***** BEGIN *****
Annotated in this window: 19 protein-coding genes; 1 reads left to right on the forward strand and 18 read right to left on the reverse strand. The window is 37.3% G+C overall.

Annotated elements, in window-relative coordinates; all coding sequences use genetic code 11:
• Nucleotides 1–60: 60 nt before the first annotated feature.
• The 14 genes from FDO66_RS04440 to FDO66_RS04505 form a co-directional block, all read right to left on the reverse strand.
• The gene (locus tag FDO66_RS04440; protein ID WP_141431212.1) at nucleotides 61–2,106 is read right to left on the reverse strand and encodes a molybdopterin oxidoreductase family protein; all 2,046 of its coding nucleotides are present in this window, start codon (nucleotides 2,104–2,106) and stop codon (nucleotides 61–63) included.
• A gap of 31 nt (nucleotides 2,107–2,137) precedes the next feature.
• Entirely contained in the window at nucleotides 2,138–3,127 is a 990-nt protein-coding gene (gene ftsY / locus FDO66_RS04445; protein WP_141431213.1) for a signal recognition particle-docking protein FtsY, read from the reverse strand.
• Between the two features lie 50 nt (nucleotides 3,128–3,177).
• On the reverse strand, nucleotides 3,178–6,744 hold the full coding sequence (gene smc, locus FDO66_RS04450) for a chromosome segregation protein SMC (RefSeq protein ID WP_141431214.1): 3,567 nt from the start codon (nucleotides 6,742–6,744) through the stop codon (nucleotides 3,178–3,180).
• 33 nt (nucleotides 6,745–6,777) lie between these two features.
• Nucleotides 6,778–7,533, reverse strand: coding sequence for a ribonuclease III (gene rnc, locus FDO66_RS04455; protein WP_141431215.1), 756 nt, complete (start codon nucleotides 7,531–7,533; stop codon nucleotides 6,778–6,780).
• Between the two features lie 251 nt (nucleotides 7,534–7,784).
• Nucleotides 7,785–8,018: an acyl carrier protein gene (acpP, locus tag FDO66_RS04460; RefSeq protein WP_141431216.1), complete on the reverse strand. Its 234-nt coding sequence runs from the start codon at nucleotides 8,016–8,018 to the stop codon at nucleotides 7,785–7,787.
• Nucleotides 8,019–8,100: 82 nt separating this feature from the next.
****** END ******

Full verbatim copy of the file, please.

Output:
Annotated in this window: 19 protein-coding genes; 1 reads left to right on the forward strand and 18 read right to left on the reverse strand. The window is 37.3% G+C overall.

Annotated elements, in window-relative coordinates; all coding sequences use genetic code 11:
• Nucleotides 1–60: 60 nt before the first annotated feature.
• The 14 genes from FDO66_RS04440 to FDO66_RS04505 form a co-directional block, all read right to left on the reverse strand.
• The gene (locus tag FDO66_RS04440; protein ID WP_141431212.1) at nucleotides 61–2,106 is read right to left on the reverse strand and encodes a molybdopterin oxidoreductase family protein; all 2,046 of its coding nucleotides are present in this window, start codon (nucleotides 2,104–2,106) and stop codon (nucleotides 61–63) included.
• A gap of 31 nt (nucleotides 2,107–2,137) precedes the next feature.
• Entirely contained in the window at nucleotides 2,138–3,127 is a 990-nt protein-coding gene (gene ftsY / locus FDO66_RS04445; protein WP_141431213.1) for a signal recognition particle-docking protein FtsY, read from the reverse strand.
• Between the two features lie 50 nt (nucleotides 3,128–3,177).
• On the reverse strand, nucleotides 3,178–6,744 hold the full coding sequence (gene smc, locus FDO66_RS04450) for a chromosome segregation protein SMC (RefSeq protein ID WP_141431214.1): 3,567 nt from the start codon (nucleotides 6,742–6,744) through the stop codon (nucleotides 3,178–3,180).
• 33 nt (nucleotides 6,745–6,777) lie between these two features.
• Nucleotides 6,778–7,533, reverse strand: coding sequence for a ribonuclease III (gene rnc, locus FDO66_RS04455; protein WP_141431215.1), 756 nt, complete (start codon nucleotides 7,531–7,533; stop codon nucleotides 6,778–6,780).
• Between the two features lie 251 nt (nucleotides 7,534–7,784).
• Nucleotides 7,785–8,018: an acyl carrier protein gene (acpP, locus tag FDO66_RS04460; RefSeq protein WP_141431216.1), complete on the reverse strand. Its 234-nt coding sequence runs from the start codon at nucleotides 8,016–8,018 to the stop codon at nucleotides 7,785–7,787.
• Nucleotides 8,019–8,100: 82 nt separating this feature from the next.